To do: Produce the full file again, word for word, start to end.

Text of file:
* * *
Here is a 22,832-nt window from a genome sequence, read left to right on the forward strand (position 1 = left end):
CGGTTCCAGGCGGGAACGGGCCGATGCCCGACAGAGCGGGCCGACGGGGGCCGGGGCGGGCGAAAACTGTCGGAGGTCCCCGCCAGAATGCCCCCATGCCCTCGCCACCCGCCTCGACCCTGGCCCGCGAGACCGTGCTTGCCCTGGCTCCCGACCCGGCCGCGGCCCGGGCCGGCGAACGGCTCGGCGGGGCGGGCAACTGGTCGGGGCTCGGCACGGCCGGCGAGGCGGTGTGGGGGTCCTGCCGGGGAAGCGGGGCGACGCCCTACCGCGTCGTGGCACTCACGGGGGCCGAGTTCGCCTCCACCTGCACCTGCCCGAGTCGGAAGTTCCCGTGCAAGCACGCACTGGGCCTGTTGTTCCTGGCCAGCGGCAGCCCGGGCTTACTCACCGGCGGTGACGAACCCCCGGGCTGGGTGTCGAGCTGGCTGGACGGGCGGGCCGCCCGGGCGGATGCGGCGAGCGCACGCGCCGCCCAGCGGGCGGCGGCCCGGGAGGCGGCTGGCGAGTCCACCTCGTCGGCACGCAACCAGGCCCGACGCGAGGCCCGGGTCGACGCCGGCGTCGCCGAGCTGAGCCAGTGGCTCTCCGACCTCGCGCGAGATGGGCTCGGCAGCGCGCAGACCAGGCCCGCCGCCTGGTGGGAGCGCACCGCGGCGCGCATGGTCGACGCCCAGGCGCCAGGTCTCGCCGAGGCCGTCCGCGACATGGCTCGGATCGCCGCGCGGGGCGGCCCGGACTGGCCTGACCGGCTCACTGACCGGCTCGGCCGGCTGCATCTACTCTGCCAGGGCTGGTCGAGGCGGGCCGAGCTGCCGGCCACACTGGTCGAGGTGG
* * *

Here is a 22,832-nt window from a genome sequence, read left to right on the forward strand (position 1 = left end):
CGGTTCCAGGCGGGAACGGGCCGATGCCCGACAGAGCGGGCCGACGGGGGCCGGGGCGGGCGAAAACTGTCGGAGGTCCCCGCCAGAATGCCCCCATGCCCTCGCCACCCGCCTCGACCCTGGCCCGCGAGACCGTGCTTGCCCTGGCTCCCGACCCGGCCGCGGCCCGGGCCGGCGAACGGCTCGGCGGGGCGGGCAACTGGTCGGGGCTCGGCACGGCCGGCGAGGCGGTGTGGGGGTCCTGCCGGGGAAGCGGGGCGACGCCCTACCGCGTCGTGGCACTCACGGGGGCCGAGTTCGCCTCCACCTGCACCTGCCCGAGTCGGAAGTTCCCGTGCAAGCACGCACTGGGCCTGTTGTTCCTGGCCAGCGGCAGCCCGGGCTTACTCACCGGCGGTGACGAACCCCCGGGCTGGGTGTCGAGCTGGCTGGACGGGCGGGCCGCCCGGGCGGATGCGGCGAGCGCACGCGCCGCCCAGCGGGCGGCGGCCCGGGAGGCGGCTGGCGAGTCCACCTCGTCGGCACGCAACCAGGCCCGACGCGAGGCCCGGGTCGACGCCGGCGTCGCCGAGCTGAGCCAGTGGCTCTCCGACCTCGCGCGAGATGGGCTCGGCAGCGCGCAGACCAGGCCCGCCGCCTGGTGGGAGCGCACCGCGGCGCGCATGGTCGACGCCCAGGCGCCAGGTCTCGCCGAGGCCGTCCGCGACATGGCTCGGATCGCCGCGCGGGGCGGCCCGGACTGGCCTGACCGGCTCACTGACCGGCTCGGCCGGCTGCATCTACTCTGCCAGGGCTGGTCGAGGCGGGCCGAGCTGCCGGCCACACTGGTCGAGGTGG